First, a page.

WE are a fascinating land of amazing contrasts. In the land of Seeta, Saraswati and Durga, women face depths of depravity. Uttar Pradesh, India's most populous state, witnessed more than a dozen rapes in about 72 hours. And this is a state that not just sends the largest number of lawmakers to Parliament, it is ruled by a powerful woman. Things are not dramatically different in rest of the country. In fact, national capital New Delhi is also the “rape capital” of the nation.
The largest democracy on the planet is turning increasingly inhospitable to the other half of the population. For all its breathless economic growth of recent years, India reports a high incidence of sexual assaults on women, one of the highest in the world. As many as 85 percent of women in New Delhi fear being sexually targeted when they step out of their homes.
Again, New Delhi is ruled by a woman chief minister, Sheila Dikshit. Indeed, for the first time in our history, we have four women heading four crucial states, not to forget Sonia Gandhi, the Congress president and the power behind Manmohan Singh's throne.
In fact, women have never had it so good in terms of both political and economic empowerment. They just do not beat boys every year in every examination, they have been challenging male dominance in virtually every sphere of activity— from banking and business to Bollywood to sports and in professions that have traditionally been male bastions.
Yet this extraordinary economic and political ascent of Indian women has also seen a disturbing and proportionate rise in crimes against the fair sex, probably a natural progression of male chauvinism. This silent war on women is not confined to sexual abuse and harassment at work place and in colleges and universities. We are killing women even before they arrive in this world. While we have always been a sexist society, science and new technology have honed our deep-seated prejudices and old-fashioned insecurities to a deadly perfection.
As India gets richer and its economic growth rate competes with China, it's increasingly shutting the door on its girl children. And female feticide or the so-called sex selection using ultrasound technology is not limited to metros or big cities anymore.
Thanks to our economic liberation and an increasingly profit-driven medical industry, the blessing of ultrasound technology has now invaded the remotest parts of rural India. Identifying and eliminating female of the species has become a massive, self-feeding industry. Indeed, it's a booming market out there that sells death and thrives with hospitals, companies selling ultrasound machines and prospective parents of course all being part of a conspiracy of silence. Ironically, India's most prosperous states, Gujarat, Punjab and Haryana, are also its deadliest for girls. Being 10 to 15 percent of girls in these states are killed in their mothers' wombs. Over the past one decade, an estimated 15 million of girls were killed using the technology that was actually supposed to save lives.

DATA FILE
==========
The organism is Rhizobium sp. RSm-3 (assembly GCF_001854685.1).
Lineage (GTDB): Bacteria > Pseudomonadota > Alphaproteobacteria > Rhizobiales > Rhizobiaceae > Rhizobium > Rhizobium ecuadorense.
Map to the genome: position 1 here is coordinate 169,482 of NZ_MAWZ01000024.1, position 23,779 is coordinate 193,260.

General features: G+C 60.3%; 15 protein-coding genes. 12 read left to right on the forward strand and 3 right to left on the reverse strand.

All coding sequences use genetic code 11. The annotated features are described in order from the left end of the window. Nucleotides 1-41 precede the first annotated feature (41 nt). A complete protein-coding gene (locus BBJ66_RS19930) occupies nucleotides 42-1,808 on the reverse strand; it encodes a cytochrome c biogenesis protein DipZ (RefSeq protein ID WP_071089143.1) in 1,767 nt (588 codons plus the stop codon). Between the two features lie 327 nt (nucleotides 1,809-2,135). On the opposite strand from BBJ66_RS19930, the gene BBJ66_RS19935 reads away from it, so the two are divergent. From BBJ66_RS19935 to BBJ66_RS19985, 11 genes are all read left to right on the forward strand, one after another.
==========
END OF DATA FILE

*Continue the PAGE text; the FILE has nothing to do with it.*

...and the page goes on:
Nearly 1500 girls are aborted everyday, as against 250 Indians who are killed in traffic accidents. Natural selection should and would have yielded an additional 600,000 girls every year. According to UNICEF, some 7,000 fewer girls are born every day than ought to be. The financial capital and home of the Bollywood dream industry, Mumbai, boasts a ratio of 874 girls, one of the lowest in the country. Jhajjar district in Haryana could well be the capital of female feticide, with 774 girls against 1,000 boys. No wonder in recent years the ratio of women across the billion plus nation has fallen to alarming proportions.
This was perhaps only inevitable in a culture in which boys have always been celebrated and pampered and girls made to feel unwelcome like nowhere else in the world. The child sex ratio is only emblematic of the status of women in the country.
Stand back and look at the issue: This is nothing but another form of rape and abuse. Except it enjoys the sanction of society. Killing machines that these “ultrasound clinics” essentially are do not operate in secret. They do business with impunity in full public view and right in the heart of our cities and towns and no eyebrows are raised. And all this has been happening right under the nose of successive governments led by Sonia Gandhi's Congress and the sole champions and defenders of Mother India, Bharatiya Janata Party.
It's not as if there are no laws. The Prohibition of Sex Selection Act or PNDT came into being in 1994 but has never been enforced. In 2001, the Supreme Court ordered central and state governments to strictly enforce the law by forming vigil squads. Little has changed though.
Indeed, the last decade has turned out to be the deadliest yet for girl children. Why do we insecure and arrogant men forget that our own existence is owed to women? Would we exist without the existence and magnanimity of our mothers? And I say this as a son, brother and father of girl children. We should be ashamed of ourselves and what we have visited on our women over the years and decades. Who has given us the right to deny a fellow human something that does not belong to us? Since when have we become God? The giving and taking of life is the right of the One who gave us life too.
Aijaz Zaka Syed in Arab News. Here